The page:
(Example 1). It is a vehicle mounting view of an ultrasonic speaker and the horn for vehicles
(Example 1). (A) Sectional drawing which shows the structure of the horn for vehicles, (b) It is a
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9
perspective view of the horn for vehicles in which the ultrasonic speaker was mounted (Example
1). It is the schematic of a vehicle presence alerting | reporting apparatus (Example 2). It is the
schematic of a vehicle presence alerting | reporting apparatus (Example 3). It is the schematic of
a vehicle presence alerting | reporting apparatus (Example 4). It is a schematic block diagram of
an electric circuit of an acoustic device using switching means as inductive speaker driving
means (Example 1). It is a time chart for operation explanation using a waveform signal
(reference example 1). It is a schematic block diagram of an electric circuit of an acoustic device
using a class B amplifier as inductive speaker driving means (Example 2). It is a schematic block
diagram of an electric circuit of an acoustic device using a push-pull class D amplifier as
inductive speaker driving means (Example 3).
[0031]
An embodiment of the present invention will be described with reference to FIGS. The acoustic
device 1 of the present invention comprises: (a) an inductive speaker 2 that generates a sound
wave by a change in generated magnetic force; (b) a capacitive speaker 3 that generates a sound
wave by a change in stored charge; And a control circuit 5 for controlling operation of the
inductive speaker 2 and the capacitive speaker 3 using the power supplied from the control unit.
[0032]
The control circuit 5 includes (d) a PWM audio signal A for inductive speaker which is a drive
signal for the inductive speaker 2 and a PWM audio signal E for capacitive speaker which is a
drive signal for the capacitive speaker 3. (E) drive the capacitive speaker 3 by the inductive
speaker drive means 7 for driving the inductive speaker 2 by the PWM sound signal A for the
inductive speaker, (f) drive the capacitive speaker 3 by the PWM sound signal E for the
capacitive speaker Capacitive speaker driving means 8.
[0033]
And the inductive speaker drive means 7 is switching means 9 which performs on-off of the
energized state of the inductive speaker 2 by PWM sound signal A for inductive speakers which
carries out PWM modulation of the audible sound signal.
The control circuit 5 further includes a smoothing circuit 10 for smoothing a surge voltage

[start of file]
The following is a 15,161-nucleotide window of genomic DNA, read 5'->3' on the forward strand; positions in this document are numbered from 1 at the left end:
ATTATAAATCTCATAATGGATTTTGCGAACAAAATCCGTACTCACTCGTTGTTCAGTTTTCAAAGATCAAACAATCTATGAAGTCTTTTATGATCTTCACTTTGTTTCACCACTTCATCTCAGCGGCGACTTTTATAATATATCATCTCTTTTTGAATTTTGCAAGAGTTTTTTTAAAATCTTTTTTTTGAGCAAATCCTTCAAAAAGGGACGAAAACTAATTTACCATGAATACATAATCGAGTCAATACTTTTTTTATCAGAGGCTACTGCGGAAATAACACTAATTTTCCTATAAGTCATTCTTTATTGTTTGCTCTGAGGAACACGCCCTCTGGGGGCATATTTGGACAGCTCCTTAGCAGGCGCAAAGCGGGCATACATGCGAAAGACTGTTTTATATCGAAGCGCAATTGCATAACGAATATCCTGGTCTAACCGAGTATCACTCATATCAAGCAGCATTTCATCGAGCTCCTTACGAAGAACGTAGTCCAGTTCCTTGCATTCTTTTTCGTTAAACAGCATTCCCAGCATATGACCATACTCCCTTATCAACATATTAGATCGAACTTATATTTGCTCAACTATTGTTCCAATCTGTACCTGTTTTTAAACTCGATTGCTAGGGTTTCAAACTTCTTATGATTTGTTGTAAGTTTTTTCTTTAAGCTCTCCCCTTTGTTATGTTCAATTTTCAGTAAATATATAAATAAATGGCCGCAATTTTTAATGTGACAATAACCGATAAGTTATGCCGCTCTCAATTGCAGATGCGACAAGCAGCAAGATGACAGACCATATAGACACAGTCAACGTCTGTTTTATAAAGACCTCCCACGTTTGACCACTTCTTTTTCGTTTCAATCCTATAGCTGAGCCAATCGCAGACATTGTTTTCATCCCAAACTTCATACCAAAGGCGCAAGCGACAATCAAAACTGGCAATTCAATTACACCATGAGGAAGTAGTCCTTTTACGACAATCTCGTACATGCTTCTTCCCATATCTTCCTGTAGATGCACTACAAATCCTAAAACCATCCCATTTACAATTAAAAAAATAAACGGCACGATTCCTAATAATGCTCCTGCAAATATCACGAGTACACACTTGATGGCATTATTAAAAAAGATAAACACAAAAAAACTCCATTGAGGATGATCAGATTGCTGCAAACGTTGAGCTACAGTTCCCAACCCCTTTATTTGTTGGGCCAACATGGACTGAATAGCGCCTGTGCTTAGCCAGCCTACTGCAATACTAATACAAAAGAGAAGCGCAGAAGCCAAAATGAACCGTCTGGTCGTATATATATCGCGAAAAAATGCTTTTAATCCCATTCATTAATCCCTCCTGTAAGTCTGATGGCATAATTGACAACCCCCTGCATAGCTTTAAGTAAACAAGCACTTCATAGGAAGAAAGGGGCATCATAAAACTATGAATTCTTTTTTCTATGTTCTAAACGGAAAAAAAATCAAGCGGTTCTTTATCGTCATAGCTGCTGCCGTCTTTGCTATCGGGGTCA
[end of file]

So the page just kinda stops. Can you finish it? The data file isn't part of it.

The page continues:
generated by the switching of the switching means 9. Further, the capacitive speaker driving
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means 8 uses the voltage smoothed by the smoothing circuit 10 (a secondary voltage C 'of direct
current obtained by smoothing a surge voltage generated by switching on and off the switching
means 9). To drive.
[0034]
Thus, it is used for driving of the capacitive speaker 3 by utilizing for the drive of the capacitive
speaker 3 without discarding the surge energy generated when the conduction state of the
inductive speaker 2 is interrupted by the switching means 9. Power consumption can be reduced.
In addition, since the capacitive speaker 3 is consumed by driving the capacitive speaker 3
without discarding the surge energy, it becomes possible to avoid the increase in size and cost of
parts necessary for discarding the surge energy, and thus the control circuit 5 can realize
miniaturization and cost reduction.
[0035]
Furthermore, since the secondary voltage C '(voltage smoothed by the smoothing circuit 10) is a
voltage obtained by adding the surge voltage to the power supply voltage, the drive voltage of
the capacitive speaker 3 is increased. As a result, the sound pressure of the capacitive speaker 3
can be increased. Alternatively, when a plurality of capacitive speakers 3 are used, the number of
capacitive speakers 3 used can be reduced. A specific example in which the drive voltage of the
capacitive speaker 3 is increased by the surge voltage will be described using “first and second
embodiments”. The first embodiment shows an example of boosting on the low side, and the
second embodiment shows an example of boosting on the high side.
[0036]
Embodiment 1 Embodiment 1 will be described with reference to FIGS. 2A and 3. The switching
means 9 according to the first embodiment is a low side type switching between the inductive
speaker 2 connected to the positive potential (12 V as a specific example) of the battery 4 (an
example of the main power supply) and the ground potential. The surge voltage due to the
intermittent operation of 9 is generated on the positive potential side of the amplifier circuit in
the capacitive speaker driving means 8.
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[0037]
Here, FIG. 3 shows a specific example of the waveform of each part along with the operation of
the control circuit 5, and from the top of FIG. PWM voice signal A, Inductive speaker drive signal
C given to the inductive speaker 2, Output waveform D of the inductive speaker 2, Secondary
voltage C '(Battery voltage + B smoothed voltage α for positive side surge Applied voltage), PWM
audio signal E for capacitive speaker serving as a drive signal of capacitive speaker 3, capacitive
speaker drive signal F (ultrasonic drive signal) applied to capacitive speaker 3, capacitive speaker
3 The output waveform G of {circle around (1)} indicates the waveform signal H of a parametric
reproduction sound whose ultrasonic waveform is self-demodulated in air.
[0038]
By switching on and off the conduction state of the inductive speaker 2 by the PWM audio signal
A for inductive speaker by the switching means 9, the surge voltage generated on the positive
potential side is added to the battery voltage + B without being discarded.
As a result, the secondary voltage C ′ smoothed by the smoothing circuit 10 is boosted, and the
drive voltage of the capacitive speaker 3 is increased. Thereby, the sound pressure of the